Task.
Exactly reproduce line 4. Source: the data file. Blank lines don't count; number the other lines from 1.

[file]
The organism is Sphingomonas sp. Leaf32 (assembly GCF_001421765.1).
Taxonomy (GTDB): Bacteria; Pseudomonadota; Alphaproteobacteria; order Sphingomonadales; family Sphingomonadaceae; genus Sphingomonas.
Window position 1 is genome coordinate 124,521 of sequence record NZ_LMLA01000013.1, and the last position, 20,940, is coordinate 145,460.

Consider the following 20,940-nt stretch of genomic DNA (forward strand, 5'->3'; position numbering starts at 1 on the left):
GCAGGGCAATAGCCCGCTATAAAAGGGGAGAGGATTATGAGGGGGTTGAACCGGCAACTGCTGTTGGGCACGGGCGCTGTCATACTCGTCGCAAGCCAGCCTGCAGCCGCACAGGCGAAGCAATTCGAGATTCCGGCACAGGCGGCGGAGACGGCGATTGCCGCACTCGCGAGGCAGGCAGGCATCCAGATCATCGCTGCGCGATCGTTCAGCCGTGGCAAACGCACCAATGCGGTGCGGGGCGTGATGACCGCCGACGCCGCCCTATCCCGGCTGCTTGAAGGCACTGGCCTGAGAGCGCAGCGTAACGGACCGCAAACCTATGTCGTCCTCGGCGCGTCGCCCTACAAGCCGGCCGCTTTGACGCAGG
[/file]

Consider the following 20,940-nt stretch of genomic DNA (forward strand, 5'->3'; position numbering starts at 1 on the left):